Madukwu Chinwah's career started out like that of many musicians, by playing in a high school garage band. It was called Krystal Klear, and while the band didn't quite make it, Chinwah would become one of the main originators of the neo-soul genre.
As a songwriter and producer, Chinwah was awarded a Grammy and a platinum plaque for his contributions on longtime friend Erykah Badu’s The Love of My Life and Baduzim.
The term "multi-instrumentalist" still feels short when describing Chinwah, who plays something between 17 to 20 different instruments; he can't keep track. He's spent most of his musical career behind the scenes in the studio, adding sounds and lyrics to other artists' records. Recently, Chinwah stepped into his recording studio to write, produce and lay the vocals for his third solo album, Stereophonic, released on April 21, in honor of International Creativity and Innovation Day.
Chinwah played five or six instruments on each of the album's 10 songs himself, while emulating the highly textured and complex sounds of Michael Jackson’s albums Off The Wall and Thriller. And the inspiration shows; it's almost scary how much Stereophonic sounds like Off The Wall. Even scarier when you realize that Chinwah is playing all the instruments himself, while Jackson had a full band behind him.
Chinwah admits to having a natural musical gift he cashed in through family genes, but his passion for learning to play instruments stems from his time listening to early records while in high school playing with Kyrstal Klear. Wherever he was living invariably became the spot for the band members to leave their gear, so they didn't have to load it all back before going home. As soon as they'd leave, Chinwah would practice on their drums, guitars, keyboards and any other instruments sitting in his garage, trying to become a better at all of them.
“I had to learn, trial and error, and it made me appreciate what it was [to produce and play different instruments]," Chinwah says. “So I guess I assumed early on that the person that wrote the song was the person who played it down, and all those things.”
Learning to play multiple instruments helped to prepare him for a long career.
When Badu came back from a short stay at Grambling University, Chinwah says he and Badu, who was rapping at first, had a conversation about what they wanted to do with the rest of their lives.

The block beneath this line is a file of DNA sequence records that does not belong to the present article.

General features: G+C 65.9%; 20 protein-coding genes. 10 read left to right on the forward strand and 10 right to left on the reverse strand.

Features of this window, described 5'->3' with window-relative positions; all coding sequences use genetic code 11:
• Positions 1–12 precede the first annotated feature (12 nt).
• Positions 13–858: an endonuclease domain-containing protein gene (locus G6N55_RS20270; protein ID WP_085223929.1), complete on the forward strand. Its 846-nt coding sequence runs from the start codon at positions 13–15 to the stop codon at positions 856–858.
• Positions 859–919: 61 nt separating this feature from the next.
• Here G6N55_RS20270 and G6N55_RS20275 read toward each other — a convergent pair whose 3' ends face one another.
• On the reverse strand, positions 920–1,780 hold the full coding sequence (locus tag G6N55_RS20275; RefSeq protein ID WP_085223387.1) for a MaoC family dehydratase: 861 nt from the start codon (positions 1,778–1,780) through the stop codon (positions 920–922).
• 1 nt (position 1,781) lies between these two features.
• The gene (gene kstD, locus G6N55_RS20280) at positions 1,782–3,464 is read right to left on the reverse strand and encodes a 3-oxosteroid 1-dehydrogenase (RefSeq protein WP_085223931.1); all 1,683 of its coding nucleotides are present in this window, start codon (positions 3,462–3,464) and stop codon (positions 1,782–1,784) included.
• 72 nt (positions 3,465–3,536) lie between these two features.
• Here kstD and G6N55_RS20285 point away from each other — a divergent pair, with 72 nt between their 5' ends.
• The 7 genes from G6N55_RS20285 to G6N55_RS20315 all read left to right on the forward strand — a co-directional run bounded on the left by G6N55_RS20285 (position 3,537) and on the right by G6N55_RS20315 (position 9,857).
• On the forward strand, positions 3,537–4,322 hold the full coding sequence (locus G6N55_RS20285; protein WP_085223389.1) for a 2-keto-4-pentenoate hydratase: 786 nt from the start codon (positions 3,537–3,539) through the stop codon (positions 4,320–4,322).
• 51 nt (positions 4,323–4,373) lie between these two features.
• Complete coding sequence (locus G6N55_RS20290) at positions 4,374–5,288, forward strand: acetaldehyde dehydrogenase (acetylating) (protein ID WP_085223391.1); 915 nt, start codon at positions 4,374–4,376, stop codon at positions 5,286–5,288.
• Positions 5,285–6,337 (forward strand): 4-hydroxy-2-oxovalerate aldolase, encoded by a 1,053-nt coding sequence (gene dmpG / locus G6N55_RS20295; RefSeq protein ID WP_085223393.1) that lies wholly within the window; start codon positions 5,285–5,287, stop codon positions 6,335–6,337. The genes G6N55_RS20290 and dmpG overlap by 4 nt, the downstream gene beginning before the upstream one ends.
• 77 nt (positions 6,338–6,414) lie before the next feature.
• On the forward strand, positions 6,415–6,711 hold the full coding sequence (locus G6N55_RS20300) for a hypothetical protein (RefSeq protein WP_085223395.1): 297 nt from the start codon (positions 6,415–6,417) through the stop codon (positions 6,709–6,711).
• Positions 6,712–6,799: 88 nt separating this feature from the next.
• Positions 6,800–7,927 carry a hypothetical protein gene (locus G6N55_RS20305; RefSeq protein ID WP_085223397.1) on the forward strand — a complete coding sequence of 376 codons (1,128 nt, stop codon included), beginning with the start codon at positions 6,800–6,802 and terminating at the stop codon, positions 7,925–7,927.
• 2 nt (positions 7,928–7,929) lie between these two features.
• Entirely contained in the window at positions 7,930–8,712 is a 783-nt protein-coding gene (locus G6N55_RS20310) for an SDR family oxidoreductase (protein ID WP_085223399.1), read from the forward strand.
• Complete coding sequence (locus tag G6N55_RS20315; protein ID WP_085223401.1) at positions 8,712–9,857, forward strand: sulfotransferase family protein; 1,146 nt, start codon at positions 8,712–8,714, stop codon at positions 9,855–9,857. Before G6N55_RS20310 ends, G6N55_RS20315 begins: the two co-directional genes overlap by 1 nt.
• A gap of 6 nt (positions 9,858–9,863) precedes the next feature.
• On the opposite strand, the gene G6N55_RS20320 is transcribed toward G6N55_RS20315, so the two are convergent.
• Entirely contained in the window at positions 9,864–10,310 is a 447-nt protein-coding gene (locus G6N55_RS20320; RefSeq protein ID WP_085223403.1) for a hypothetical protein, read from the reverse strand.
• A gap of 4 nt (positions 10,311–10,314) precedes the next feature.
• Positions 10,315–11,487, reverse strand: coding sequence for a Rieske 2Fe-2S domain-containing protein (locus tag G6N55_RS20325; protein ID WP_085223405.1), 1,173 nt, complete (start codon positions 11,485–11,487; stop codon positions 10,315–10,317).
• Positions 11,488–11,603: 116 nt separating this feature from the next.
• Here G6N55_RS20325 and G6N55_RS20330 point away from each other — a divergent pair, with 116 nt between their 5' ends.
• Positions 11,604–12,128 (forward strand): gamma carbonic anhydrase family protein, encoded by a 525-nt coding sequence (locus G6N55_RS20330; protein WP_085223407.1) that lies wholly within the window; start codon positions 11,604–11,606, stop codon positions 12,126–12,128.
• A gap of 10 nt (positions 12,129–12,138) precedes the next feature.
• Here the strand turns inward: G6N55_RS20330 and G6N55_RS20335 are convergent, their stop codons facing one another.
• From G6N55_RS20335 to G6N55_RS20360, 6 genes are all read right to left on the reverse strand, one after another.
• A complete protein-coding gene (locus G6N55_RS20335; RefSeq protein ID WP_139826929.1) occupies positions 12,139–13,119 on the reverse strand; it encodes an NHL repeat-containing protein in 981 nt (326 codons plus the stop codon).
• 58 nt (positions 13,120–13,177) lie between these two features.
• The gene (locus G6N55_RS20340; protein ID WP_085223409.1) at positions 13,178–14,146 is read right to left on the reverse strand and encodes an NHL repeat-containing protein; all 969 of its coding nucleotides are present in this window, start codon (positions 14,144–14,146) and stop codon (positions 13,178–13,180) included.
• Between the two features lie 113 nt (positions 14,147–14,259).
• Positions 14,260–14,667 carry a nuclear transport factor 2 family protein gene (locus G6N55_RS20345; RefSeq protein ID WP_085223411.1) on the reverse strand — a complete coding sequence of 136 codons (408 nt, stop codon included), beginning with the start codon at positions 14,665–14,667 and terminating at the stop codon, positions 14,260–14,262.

“We both decided as rappers that we wanted to sing,” Chinwah says. “[Badu] said, ‘I want to be an R&B singer,’ and I said ‘I want to be an R&B producer.’”
That conversation took place in 1990, and a few years later, they were creating history.
“With Erykah’s success came my success,” Chinwah says. “I was on the national and even international scene immediately because it was a triple-platinum album, by a new artist on a real label at Universal.”
Chinwah says he'd always been inspired by Quincy Jones’ and Jackson’s ability to create dynamic records and Stereophonic was something he'd been yearning to put together for a long time. He found that the music created by these artists and producers always carried a certain fullness and warmth that would cover the listener like a warm blanket, through powerfully moving lyrics. Chinwah wanted to pour that same kind of energy into his own record.
“My Stereophonic wanted to paint a similar picture, something for everybody,” Chinwah says. “And I feel good about what I’ve presented because while production is thick and warm, I believe musicians can enjoy it. But ultimately, these are pop songs that you can sing along with and I have never done that. Maybe some of the music I’ve done before was a little highbrow, but [Stereophonic] is straight boogie.”
Chinwah is about to release a series of music videos, and is still working in the studio on records for other artists. He'd been putting songs aside for the album for less than two years, and says he would have presented some of the tracks on the album to Jackson before he died.
“Michael Jackson sang songs that went outside of relationships and he put himself on the line for others by singing songs with conviction,” Chinwah says. “So I wanted to able to be that kind of transparent, and Stereophonic is that.”
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